‘When he comes into police custody, he has certain rights’: The burden for achieving access in a video-mediated interpreted custody interview

Robert Skinner*

*Corresponding author for this work

Research output: Contribution to journalArticlepeer-review

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Abstract

This United Kingdom (UK)-based interdisciplinary proof-of-concept study explores the use of video remote interpreting (VRI) platforms to facilitate communication for deaf individuals using signed languages during their entry into Police Scotland's custody. The study employs three custody VRI simulations to assess the efficacy and limitations of VRI in this context. A unique framework is applied to scrutinise the management of equal access to routine police procedures, revealing disparities in the distribution of responsibility and highlighting the constrained capacity of interpreters. The research emphasises the need for law enforcement to move beyond mere interpreter provision – whether on-site or remote – and advocates for a holistic consideration of the overall experience of deaf people during police interactions. Furthermore, it underscores the imperative for interpreters to cultivate versatile skills, enabling them to address procedural and communication challenges, particularly when the welfare and safety of citizens are at stake. This investigation prompts a comprehensive re-evaluation of the support systems in place for deaf individuals in police custody, urging a shift towards a more inclusive and nuanced approach.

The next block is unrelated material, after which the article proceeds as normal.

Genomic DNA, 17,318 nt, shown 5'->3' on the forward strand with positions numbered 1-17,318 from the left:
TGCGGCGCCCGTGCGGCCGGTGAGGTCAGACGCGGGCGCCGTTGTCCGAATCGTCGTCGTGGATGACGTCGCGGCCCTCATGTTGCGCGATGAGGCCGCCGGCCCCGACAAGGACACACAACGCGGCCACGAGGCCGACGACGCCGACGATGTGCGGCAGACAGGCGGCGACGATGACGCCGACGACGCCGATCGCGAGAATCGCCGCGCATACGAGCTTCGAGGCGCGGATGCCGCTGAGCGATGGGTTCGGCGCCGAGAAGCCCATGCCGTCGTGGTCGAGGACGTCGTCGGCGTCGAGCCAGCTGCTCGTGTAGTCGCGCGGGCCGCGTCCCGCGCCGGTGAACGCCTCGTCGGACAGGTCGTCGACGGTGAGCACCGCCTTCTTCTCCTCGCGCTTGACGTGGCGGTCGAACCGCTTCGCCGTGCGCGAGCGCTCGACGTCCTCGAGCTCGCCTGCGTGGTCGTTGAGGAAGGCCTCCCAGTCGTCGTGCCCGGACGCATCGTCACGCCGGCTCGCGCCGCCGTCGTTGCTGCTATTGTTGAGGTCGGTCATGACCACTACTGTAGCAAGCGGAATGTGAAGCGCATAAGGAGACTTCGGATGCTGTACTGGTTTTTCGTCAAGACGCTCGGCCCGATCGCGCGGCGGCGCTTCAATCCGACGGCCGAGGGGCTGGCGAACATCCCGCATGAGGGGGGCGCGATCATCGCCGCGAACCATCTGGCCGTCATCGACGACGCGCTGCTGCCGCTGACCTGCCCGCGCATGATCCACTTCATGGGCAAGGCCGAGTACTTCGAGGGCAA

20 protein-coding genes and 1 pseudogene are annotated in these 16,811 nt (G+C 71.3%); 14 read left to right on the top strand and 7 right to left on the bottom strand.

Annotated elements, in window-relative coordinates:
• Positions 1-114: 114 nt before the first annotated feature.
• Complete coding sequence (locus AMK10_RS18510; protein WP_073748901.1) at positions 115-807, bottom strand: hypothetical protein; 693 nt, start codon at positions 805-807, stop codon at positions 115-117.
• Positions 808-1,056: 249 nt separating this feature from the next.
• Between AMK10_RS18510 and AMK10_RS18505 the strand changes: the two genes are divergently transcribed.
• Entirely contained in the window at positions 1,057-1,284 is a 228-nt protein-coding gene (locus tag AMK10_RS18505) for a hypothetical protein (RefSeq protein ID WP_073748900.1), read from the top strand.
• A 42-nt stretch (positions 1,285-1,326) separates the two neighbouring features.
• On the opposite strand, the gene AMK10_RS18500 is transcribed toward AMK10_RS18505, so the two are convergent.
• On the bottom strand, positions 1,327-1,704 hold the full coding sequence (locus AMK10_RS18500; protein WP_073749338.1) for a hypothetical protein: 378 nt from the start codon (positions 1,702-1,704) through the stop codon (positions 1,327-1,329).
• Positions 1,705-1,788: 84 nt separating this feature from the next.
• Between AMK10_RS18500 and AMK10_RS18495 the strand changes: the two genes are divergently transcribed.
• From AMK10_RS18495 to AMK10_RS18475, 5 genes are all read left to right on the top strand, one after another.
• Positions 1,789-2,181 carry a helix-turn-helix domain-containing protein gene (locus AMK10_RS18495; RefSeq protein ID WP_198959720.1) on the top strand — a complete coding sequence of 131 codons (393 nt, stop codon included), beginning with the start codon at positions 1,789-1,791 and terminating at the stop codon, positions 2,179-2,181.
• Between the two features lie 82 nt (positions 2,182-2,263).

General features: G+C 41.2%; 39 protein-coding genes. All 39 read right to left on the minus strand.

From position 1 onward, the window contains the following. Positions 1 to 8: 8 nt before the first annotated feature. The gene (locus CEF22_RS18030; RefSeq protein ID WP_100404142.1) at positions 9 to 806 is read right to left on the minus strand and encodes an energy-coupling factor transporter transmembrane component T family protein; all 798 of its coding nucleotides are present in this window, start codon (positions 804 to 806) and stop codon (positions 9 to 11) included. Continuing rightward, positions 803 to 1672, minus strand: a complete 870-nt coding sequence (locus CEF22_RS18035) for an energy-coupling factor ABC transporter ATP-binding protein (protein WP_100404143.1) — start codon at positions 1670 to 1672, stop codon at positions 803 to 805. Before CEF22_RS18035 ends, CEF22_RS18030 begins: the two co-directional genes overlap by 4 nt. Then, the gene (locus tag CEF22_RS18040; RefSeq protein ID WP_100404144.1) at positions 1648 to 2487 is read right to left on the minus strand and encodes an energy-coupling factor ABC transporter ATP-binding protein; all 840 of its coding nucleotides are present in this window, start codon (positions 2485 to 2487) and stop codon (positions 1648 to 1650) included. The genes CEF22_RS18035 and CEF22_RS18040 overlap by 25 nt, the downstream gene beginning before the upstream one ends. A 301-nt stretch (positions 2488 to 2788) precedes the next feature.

Original languageEnglish
JournalInternational Journal of Police Science and Management
Early online date25 Apr 2024
DOIs
Publication statusE-pub ahead of print - 25 Apr 2024

Keywords

  • Accessibility
  • custody
  • deaf
  • interpreting studies
  • sign language

ASJC Scopus subject areas

  • Law

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